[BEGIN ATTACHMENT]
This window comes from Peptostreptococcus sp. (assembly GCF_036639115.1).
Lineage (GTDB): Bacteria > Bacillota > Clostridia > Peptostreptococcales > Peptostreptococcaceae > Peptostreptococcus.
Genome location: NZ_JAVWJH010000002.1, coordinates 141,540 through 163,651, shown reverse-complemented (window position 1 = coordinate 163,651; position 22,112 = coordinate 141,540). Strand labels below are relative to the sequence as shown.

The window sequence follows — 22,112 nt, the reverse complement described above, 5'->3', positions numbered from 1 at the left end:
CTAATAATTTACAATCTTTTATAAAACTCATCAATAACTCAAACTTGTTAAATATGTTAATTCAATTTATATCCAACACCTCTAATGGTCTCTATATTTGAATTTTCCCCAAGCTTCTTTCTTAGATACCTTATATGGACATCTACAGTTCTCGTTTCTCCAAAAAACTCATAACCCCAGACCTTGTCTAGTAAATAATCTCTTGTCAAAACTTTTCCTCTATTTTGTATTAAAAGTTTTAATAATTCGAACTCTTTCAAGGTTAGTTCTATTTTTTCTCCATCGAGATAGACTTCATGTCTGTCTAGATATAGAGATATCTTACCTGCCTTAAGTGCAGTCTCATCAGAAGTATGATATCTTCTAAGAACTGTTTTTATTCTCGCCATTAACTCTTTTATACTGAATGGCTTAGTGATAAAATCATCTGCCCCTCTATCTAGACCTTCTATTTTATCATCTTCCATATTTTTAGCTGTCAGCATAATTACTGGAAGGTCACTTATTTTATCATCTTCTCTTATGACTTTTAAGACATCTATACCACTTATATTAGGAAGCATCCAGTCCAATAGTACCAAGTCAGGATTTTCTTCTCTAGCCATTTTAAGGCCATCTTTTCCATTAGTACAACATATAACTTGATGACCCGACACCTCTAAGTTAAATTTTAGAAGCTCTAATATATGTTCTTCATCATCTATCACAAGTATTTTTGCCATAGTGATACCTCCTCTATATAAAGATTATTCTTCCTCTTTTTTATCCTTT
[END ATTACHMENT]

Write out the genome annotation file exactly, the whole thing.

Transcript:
This window comes from Peptostreptococcus sp. (assembly GCF_036639115.1).
Lineage (GTDB): Bacteria > Bacillota > Clostridia > Peptostreptococcales > Peptostreptococcaceae > Peptostreptococcus.
Genome location: NZ_JAVWJH010000002.1, coordinates 141,540 through 163,651, shown reverse-complemented (window position 1 = coordinate 163,651; position 22,112 = coordinate 141,540). Strand labels below are relative to the sequence as shown.

The window sequence follows — 22,112 nt, the reverse complement described above, 5'->3', positions numbered from 1 at the left end:
CTAATAATTTACAATCTTTTATAAAACTCATCAATAACTCAAACTTGTTAAATATGTTAATTCAATTTATATCCAACACCTCTAATGGTCTCTATATTTGAATTTTCCCCAAGCTTCTTTCTTAGATACCTTATATGGACATCTACAGTTCTCGTTTCTCCAAAAAACTCATAACCCCAGACCTTGTCTAGTAAATAATCTCTTGTCAAAACTTTTCCTCTATTTTGTATTAAAAGTTTTAATAATTCGAACTCTTTCAAGGTTAGTTCTATTTTTTCTCCATCGAGATAGACTTCATGTCTGTCTAGATATAGAGATATCTTACCTGCCTTAAGTGCAGTCTCATCAGAAGTATGATATCTTCTAAGAACTGTTTTTATTCTCGCCATTAACTCTTTTATACTGAATGGCTTAGTGATAAAATCATCTGCCCCTCTATCTAGACCTTCTATTTTATCATCTTCCATATTTTTAGCTGTCAGCATAATTACTGGAAGGTCACTTATTTTATCATCTTCTCTTATGACTTTTAAGACATCTATACCACTTATATTAGGAAGCATCCAGTCCAATAGTACCAAGTCAGGATTTTCTTCTCTAGCCATTTTAAGGCCATCTTTTCCATTAGTACAACATATAACTTGATGACCCGACACCTCTAAGTTAAATTTTAGAAGCTCTAATATATGTTCTTCATCATCTATCACAAGTATTTTTGCCATAGTGATACCTCCTCTATATAAAGATTATTCTTCCTCTTTTTTATCCTTT